Hon. Joseph L. Meek will live in the memory of the northwest as long as worthy descendants of noble pioneers are interested in the achievements of those intrepid men and women who gave to us this grand country. He was one of the most unique and daring characters in the entire northwest and his name is indissolubly linked with its history as his deeds and accomplishments are with its subjugation and civilization. Since it is utterly impossible for us in this capacity to give a complete history of a man of national reputation and so prominent as he, as it would take a whole volume to accomplish this interesting undertaking, we will give an epitome.
Joseph L. Meek was born in Virginia on February 9, 1810, and was a cousin of President Polk. He inherited the stirring spirit of the old Virginia chevaliers and in March, 1829, went to the Rockies and for eleven years was a hunter and trapper. Personally, he was a man above six feet in his stockings, well formed and active as a deer, while his spirit never knew fear. These qualities coupled with his love for adventure and the wilds of the west led him to take hold of his chosen life with a zest and keen relish and he was always known as one of the most daring of frontiersmen, skillful and sagacious, unconquered by fatigue or hardship and always ready for the most dangerous exploit or expedition. Being well endowed with natural talent and passing a life of constant adventure and thrilling escapes, his bright memory could give the exact accounts which Frances Fuller Victor wove into the entrancing volume, River of the West. Later in life, Mr. Meek delivered a very interesting and taking lecture, entitled "From the Wigwam to the Whitehouse;" being accounts of his various experiences. At one time he held a seat in the lower house at Washington and on August 14, 1848, was appointed by President Polk United States Marshal of Oregon, it being then organized. He returned to Oregon and filled the office with efficiency until 1853 and then he retired to private life. At the time of the Whitman massacre, Jo Meek was sent by the provincial legislature to Washington to announce the tidings and lay the matter before the president and also to gain such legislation as could be given for the benefit of the west. He accomplished the trip across the Rockies in the dead of winter and on to Washington in an incredibly short time, where he was a guest in the Whitehouse. His stay there is a matter of history and when the early days of autumn came, he bade farewell to the scenes of the nation's capital, accepted the commission from President Polk, and turned his face toward the weary trials of the west and bivouacked later where rolls the Oregon, in the land where he had achieved and was to achieve much for the advancement of the country and the making of a state.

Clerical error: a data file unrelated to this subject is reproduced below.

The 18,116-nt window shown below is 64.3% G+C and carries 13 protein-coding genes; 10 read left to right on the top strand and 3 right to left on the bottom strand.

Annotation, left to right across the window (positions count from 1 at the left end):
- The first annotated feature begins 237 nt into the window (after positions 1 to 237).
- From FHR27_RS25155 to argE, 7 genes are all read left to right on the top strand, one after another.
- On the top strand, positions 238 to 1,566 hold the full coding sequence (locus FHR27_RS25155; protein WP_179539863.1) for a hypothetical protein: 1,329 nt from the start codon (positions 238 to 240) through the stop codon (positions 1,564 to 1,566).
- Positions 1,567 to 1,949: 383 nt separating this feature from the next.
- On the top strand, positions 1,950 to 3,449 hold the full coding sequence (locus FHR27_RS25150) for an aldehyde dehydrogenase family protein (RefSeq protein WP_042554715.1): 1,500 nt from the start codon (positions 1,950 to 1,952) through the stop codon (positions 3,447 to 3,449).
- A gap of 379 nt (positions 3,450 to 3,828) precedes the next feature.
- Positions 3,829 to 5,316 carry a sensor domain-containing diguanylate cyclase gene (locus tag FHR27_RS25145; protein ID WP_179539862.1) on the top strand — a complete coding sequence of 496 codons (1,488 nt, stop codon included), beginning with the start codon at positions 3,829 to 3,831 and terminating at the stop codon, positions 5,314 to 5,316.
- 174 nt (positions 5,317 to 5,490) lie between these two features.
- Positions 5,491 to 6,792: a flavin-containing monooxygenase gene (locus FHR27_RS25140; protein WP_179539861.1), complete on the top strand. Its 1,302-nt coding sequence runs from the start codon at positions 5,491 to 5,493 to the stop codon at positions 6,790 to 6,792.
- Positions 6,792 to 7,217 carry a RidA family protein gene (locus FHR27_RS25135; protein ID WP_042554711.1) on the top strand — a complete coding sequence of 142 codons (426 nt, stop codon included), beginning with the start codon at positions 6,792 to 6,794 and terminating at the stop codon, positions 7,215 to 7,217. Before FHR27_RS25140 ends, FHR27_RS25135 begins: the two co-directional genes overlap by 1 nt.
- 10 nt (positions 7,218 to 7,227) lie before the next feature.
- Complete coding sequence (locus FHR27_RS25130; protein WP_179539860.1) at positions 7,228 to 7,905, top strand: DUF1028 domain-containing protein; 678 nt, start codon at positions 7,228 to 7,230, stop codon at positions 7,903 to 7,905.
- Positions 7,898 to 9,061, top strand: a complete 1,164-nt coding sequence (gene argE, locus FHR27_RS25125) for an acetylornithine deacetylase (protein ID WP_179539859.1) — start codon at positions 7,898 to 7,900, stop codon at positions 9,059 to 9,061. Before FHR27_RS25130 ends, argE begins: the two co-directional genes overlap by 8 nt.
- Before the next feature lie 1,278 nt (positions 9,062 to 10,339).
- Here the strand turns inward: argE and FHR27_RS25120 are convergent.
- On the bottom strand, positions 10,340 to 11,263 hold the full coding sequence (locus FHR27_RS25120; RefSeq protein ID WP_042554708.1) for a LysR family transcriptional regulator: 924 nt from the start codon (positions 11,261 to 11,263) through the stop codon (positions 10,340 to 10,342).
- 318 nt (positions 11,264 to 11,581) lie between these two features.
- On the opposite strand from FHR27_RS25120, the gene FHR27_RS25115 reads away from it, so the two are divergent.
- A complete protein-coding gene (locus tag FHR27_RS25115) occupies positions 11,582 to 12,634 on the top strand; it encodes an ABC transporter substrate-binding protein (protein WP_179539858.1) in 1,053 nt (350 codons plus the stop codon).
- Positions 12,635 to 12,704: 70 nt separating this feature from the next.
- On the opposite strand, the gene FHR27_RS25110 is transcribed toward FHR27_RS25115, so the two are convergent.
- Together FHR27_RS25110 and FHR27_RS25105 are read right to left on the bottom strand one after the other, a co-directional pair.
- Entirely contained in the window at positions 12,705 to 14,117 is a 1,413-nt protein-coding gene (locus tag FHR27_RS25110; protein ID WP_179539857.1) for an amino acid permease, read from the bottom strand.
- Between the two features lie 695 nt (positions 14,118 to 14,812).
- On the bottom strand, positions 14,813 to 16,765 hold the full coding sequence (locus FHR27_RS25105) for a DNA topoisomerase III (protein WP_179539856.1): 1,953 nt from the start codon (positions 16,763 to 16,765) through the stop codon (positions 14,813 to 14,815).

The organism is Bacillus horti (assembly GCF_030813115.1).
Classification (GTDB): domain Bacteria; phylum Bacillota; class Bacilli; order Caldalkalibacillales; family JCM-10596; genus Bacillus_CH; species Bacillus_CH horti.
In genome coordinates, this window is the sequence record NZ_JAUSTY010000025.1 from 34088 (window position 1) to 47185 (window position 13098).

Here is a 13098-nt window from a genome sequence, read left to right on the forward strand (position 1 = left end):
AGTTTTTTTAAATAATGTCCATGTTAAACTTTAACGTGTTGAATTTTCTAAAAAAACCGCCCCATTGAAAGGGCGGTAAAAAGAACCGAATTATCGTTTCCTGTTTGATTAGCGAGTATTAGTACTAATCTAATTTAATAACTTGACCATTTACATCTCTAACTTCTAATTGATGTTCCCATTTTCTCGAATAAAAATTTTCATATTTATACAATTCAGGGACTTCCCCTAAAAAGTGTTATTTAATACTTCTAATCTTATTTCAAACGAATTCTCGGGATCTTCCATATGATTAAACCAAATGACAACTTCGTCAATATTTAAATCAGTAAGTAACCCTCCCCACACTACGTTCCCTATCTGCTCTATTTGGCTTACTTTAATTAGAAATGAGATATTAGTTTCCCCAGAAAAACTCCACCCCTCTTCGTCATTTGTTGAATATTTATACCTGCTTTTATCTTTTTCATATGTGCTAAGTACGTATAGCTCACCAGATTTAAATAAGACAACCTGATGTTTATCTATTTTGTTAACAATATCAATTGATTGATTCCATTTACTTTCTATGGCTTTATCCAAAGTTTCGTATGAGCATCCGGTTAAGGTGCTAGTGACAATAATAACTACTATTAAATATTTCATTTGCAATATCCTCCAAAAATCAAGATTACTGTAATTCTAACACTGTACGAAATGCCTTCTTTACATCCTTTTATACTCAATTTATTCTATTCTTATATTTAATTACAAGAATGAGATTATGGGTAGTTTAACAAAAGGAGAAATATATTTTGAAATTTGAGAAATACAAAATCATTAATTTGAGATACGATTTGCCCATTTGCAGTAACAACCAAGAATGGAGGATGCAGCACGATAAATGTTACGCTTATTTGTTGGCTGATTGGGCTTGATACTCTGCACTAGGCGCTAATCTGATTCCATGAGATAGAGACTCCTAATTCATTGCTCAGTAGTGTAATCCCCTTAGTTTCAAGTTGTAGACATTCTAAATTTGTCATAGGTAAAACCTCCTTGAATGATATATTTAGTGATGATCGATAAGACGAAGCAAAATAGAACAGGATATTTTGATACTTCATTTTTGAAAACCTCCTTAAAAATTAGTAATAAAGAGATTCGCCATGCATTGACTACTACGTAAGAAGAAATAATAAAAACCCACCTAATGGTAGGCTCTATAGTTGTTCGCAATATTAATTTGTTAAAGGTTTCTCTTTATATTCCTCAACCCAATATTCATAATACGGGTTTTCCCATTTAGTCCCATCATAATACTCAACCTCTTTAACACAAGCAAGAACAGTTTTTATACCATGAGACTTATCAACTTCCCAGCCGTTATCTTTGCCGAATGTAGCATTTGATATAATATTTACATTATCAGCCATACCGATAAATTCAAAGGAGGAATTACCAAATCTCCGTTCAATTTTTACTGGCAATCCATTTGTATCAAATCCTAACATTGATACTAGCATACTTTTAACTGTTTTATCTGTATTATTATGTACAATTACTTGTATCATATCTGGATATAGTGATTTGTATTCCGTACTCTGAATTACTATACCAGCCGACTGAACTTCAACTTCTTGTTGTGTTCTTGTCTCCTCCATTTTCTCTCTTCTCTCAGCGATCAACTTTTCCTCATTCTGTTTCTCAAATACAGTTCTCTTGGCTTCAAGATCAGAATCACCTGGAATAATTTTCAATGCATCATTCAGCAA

Adapting himself to the cause he had taken up, Mr. Meek married a native woman, who was murdered by the Indians. He married a second time and later took as his wife a maiden of sixteen years, whom he named Virginia, in honor of his native state. She was born in the year 1820 on Clearwater river near the present site of Kamiah and was a full blood Nez Perce. To this couple were born the following issue, Courtney W., Olive L., wife of Wm. Riley, Jennie, wife of Chas. Newhard, Joseph L., Stephen A. D. They all have good allotments of land in Idaho and possess the spirit of their father.
On January 20, 1875, Mr. Meek was called to depart this life and his last hours were spent on the old donation claim in Washington county, Oregon. His wife died March 5, 1900, aged eighty; she had been a faithful companion in all his labors and achievements in Oregon.
Contributed by Natalie Huntley